Coronal Mass Ejections Propelling Towards Earth
A CME propelled toward Earth by an M7
-class solar flare of April 18th is still en route to our planet. Forecast models predict an arrival on April 20th with a 75% chance of polar geomagnetic storms after it hits. The Solar and Heliospheric Observatory captured an image of the storm cloud billowigg away from the sun at ~1000 km/s (2.2 million mph).
NOAA forecasters expect the CME to trigger a G2
-class geomagnetic storm, which is to say "moderate." High-latitude power systems may experience voltage alarms. HF radio propagation could fade at higher latitudes, and auroras have been seen as low as New York and Idaho during such storms.
What Are The Lyrids?
The Lyrid shower officially kicked off April 16 and should continue through April 25, according to NASA
. Its peak typically lasts less than a day, and NASA says it will likely fall on Earth Day this year (Earth Night, actually). "This month's Lyrid meteor shower peaks on the night of April 22 and the morning of April 23," says Jane Houston Jones of NASA's Jet Propulsion Laboratory. "But you'll spot some Lyrids any night between the 16th and the 25th. The peak rate is expected to be 15 to 20 meteors per hour."
The Lyrids are named after the constellation Lyra, because that arrangement of stars -- including Vega -- marks the place in the sky where these meteors seem to originate, at least from our earthbound perspective. But Lyra is just a convenient reference point and namesake; Vega is 25 light-years away, for example, while meteors sizzle in our atmosphere only 60 miles above the surface.
The true source of the Lyrids is Comet Thatcher
, a long-period comet that last visited the inner solar system in 1861. Earth passes through its orbital path every April, crashing into a cloud of comet debris left behind more than 150 years ago. As that rubble strikes Earth's upper atmosphere at 110,000 miles per hour, it vaporizes into visible streaks of light. Thatcher, meanwhile, is far away in its 415-year orbit around the sun, and won't return to our neck of the woods until 2276.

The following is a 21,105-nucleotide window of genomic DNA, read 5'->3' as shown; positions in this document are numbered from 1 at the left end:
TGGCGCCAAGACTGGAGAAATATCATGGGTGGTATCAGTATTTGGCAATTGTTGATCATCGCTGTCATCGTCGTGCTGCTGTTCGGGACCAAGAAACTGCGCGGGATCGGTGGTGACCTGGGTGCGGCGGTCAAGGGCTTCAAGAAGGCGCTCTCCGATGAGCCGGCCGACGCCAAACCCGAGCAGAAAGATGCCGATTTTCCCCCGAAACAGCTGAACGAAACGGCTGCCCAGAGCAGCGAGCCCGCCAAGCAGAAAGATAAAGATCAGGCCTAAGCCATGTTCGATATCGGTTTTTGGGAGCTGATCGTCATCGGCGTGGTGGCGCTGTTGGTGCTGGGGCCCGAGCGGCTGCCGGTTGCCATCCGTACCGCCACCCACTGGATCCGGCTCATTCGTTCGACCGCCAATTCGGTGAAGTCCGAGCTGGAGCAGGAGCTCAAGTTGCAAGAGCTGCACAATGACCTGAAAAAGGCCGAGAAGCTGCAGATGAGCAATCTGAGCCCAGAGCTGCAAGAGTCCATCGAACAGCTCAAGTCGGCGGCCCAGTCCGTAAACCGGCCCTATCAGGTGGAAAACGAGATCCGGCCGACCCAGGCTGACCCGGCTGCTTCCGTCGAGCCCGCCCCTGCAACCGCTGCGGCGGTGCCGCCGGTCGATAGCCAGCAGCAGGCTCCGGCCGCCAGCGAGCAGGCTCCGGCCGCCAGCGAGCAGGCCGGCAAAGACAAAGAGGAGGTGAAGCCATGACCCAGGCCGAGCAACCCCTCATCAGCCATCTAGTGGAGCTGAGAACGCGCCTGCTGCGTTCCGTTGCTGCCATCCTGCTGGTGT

A last-quarter moon may obscure some fainter Lyrids by brightening the night sky, but it shouldn't outshine the show completely. Viewers in the Northern Hemisphere can maximize their chances of seeing a Lyrid by fleeing urban areas, avoiding artificial lights and being patient. The odds also improve as Lyra moves higher in the sky, which is why the best viewing will occur between the final hours of Earth Day and the predawn hours of April 23. Only about 10 to 20 Lyrids are expected per hour, but the shower has been known on rare occasions to produce up to 100 per hour.
The Lyrids are relatively fast-moving meteors, unlike December's Geminids
, but they also tend to be bright. On top of that, about a quarter of them produce glowing trails of ionized gas known as "persistent trains
," assisting skywatchers by leaving an ephemeral trace of their path to oblivion.
For more about the Lyrids, check out the infographic below (click image for larger view), which was produced by the Giant Magellan Telescope Organization
to help promote the eponymous telescope it's building in Chile: